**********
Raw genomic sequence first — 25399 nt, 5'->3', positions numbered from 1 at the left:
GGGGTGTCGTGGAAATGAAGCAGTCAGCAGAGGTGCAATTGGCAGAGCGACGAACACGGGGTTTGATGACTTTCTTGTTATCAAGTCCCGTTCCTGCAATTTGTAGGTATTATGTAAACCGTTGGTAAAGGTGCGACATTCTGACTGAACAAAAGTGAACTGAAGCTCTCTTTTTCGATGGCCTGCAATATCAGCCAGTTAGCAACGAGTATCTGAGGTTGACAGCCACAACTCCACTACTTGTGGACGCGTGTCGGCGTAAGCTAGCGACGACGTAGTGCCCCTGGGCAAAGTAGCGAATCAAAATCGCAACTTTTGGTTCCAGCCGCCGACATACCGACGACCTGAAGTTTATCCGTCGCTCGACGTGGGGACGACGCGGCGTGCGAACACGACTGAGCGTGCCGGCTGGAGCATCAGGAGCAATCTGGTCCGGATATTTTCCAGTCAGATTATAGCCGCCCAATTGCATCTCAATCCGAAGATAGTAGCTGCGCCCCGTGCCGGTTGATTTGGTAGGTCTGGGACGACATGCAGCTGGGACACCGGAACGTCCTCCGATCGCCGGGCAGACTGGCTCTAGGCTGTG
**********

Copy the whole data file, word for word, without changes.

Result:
Raw genomic sequence first — 25399 nt, 5'->3', positions numbered from 1 at the left:
GGGGTGTCGTGGAAATGAAGCAGTCAGCAGAGGTGCAATTGGCAGAGCGACGAACACGGGGTTTGATGACTTTCTTGTTATCAAGTCCCGTTCCTGCAATTTGTAGGTATTATGTAAACCGTTGGTAAAGGTGCGACATTCTGACTGAACAAAAGTGAACTGAAGCTCTCTTTTTCGATGGCCTGCAATATCAGCCAGTTAGCAACGAGTATCTGAGGTTGACAGCCACAACTCCACTACTTGTGGACGCGTGTCGGCGTAAGCTAGCGACGACGTAGTGCCCCTGGGCAAAGTAGCGAATCAAAATCGCAACTTTTGGTTCCAGCCGCCGACATACCGACGACCTGAAGTTTATCCGTCGCTCGACGTGGGGACGACGCGGCGTGCGAACACGACTGAGCGTGCCGGCTGGAGCATCAGGAGCAATCTGGTCCGGATATTTTCCAGTCAGATTATAGCCGCCCAATTGCATCTCAATCCGAAGATAGTAGCTGCGCCCCGTGCCGGTTGATTTGGTAGGTCTGGGACGACATGCAGCTGGGACACCGGAACGTCCTCCGATCGCCGGGCAGACTGGCTCTAGGCTGTG